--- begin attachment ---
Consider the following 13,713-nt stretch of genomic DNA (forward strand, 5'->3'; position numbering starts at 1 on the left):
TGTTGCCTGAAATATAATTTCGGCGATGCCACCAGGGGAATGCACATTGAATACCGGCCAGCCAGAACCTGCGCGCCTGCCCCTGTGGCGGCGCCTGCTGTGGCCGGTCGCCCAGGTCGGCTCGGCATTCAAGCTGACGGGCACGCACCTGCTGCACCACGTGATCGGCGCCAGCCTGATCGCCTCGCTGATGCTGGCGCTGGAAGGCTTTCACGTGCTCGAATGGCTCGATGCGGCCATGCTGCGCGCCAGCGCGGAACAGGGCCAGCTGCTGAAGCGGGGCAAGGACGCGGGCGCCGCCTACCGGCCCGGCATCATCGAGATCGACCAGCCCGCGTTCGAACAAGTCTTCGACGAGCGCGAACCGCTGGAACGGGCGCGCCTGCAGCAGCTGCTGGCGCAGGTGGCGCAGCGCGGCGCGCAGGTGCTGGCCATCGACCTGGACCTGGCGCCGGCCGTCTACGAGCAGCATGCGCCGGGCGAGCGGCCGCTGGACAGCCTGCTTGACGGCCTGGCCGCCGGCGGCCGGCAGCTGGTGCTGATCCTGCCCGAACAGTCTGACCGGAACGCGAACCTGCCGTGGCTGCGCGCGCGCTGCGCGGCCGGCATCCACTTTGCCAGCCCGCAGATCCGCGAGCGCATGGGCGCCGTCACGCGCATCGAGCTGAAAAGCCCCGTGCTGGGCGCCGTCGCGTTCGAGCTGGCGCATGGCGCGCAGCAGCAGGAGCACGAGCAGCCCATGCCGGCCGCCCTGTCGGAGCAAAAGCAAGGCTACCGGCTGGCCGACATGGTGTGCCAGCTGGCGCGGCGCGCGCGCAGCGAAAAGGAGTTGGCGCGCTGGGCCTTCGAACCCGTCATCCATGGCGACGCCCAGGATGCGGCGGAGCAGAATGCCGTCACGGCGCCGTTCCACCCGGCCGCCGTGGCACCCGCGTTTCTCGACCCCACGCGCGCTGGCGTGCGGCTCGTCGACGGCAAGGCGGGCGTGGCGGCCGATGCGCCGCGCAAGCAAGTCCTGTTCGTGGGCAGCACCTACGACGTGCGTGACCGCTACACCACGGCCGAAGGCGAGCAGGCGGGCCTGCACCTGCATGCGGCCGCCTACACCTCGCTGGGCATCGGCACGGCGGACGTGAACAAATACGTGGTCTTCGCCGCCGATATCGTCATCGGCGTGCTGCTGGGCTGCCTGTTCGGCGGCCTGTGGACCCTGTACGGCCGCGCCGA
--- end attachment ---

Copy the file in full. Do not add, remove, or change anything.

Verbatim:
Consider the following 13,713-nt stretch of genomic DNA (forward strand, 5'->3'; position numbering starts at 1 on the left):
TGTTGCCTGAAATATAATTTCGGCGATGCCACCAGGGGAATGCACATTGAATACCGGCCAGCCAGAACCTGCGCGCCTGCCCCTGTGGCGGCGCCTGCTGTGGCCGGTCGCCCAGGTCGGCTCGGCATTCAAGCTGACGGGCACGCACCTGCTGCACCACGTGATCGGCGCCAGCCTGATCGCCTCGCTGATGCTGGCGCTGGAAGGCTTTCACGTGCTCGAATGGCTCGATGCGGCCATGCTGCGCGCCAGCGCGGAACAGGGCCAGCTGCTGAAGCGGGGCAAGGACGCGGGCGCCGCCTACCGGCCCGGCATCATCGAGATCGACCAGCCCGCGTTCGAACAAGTCTTCGACGAGCGCGAACCGCTGGAACGGGCGCGCCTGCAGCAGCTGCTGGCGCAGGTGGCGCAGCGCGGCGCGCAGGTGCTGGCCATCGACCTGGACCTGGCGCCGGCCGTCTACGAGCAGCATGCGCCGGGCGAGCGGCCGCTGGACAGCCTGCTTGACGGCCTGGCCGCCGGCGGCCGGCAGCTGGTGCTGATCCTGCCCGAACAGTCTGACCGGAACGCGAACCTGCCGTGGCTGCGCGCGCGCTGCGCGGCCGGCATCCACTTTGCCAGCCCGCAGATCCGCGAGCGCATGGGCGCCGTCACGCGCATCGAGCTGAAAAGCCCCGTGCTGGGCGCCGTCGCGTTCGAGCTGGCGCATGGCGCGCAGCAGCAGGAGCACGAGCAGCCCATGCCGGCCGCCCTGTCGGAGCAAAAGCAAGGCTACCGGCTGGCCGACATGGTGTGCCAGCTGGCGCGGCGCGCGCGCAGCGAAAAGGAGTTGGCGCGCTGGGCCTTCGAACCCGTCATCCATGGCGACGCCCAGGATGCGGCGGAGCAGAATGCCGTCACGGCGCCGTTCCACCCGGCCGCCGTGGCACCCGCGTTTCTCGACCCCACGCGCGCTGGCGTGCGGCTCGTCGACGGCAAGGCGGGCGTGGCGGCCGATGCGCCGCGCAAGCAAGTCCTGTTCGTGGGCAGCACCTACGACGTGCGTGACCGCTACACCACGGCCGAAGGCGAGCAGGCGGGCCTGCACCTGCATGCGGCCGCCTACACCTCGCTGGGCATCGGCACGGCGGACGTGAACAAATACGTGGTCTTCGCCGCCGATATCGTCATCGGCGTGCTGCTGGGCTGCCTGTTCGGCGGCCTGTGGACCCTGTACGGCCGCGCCGA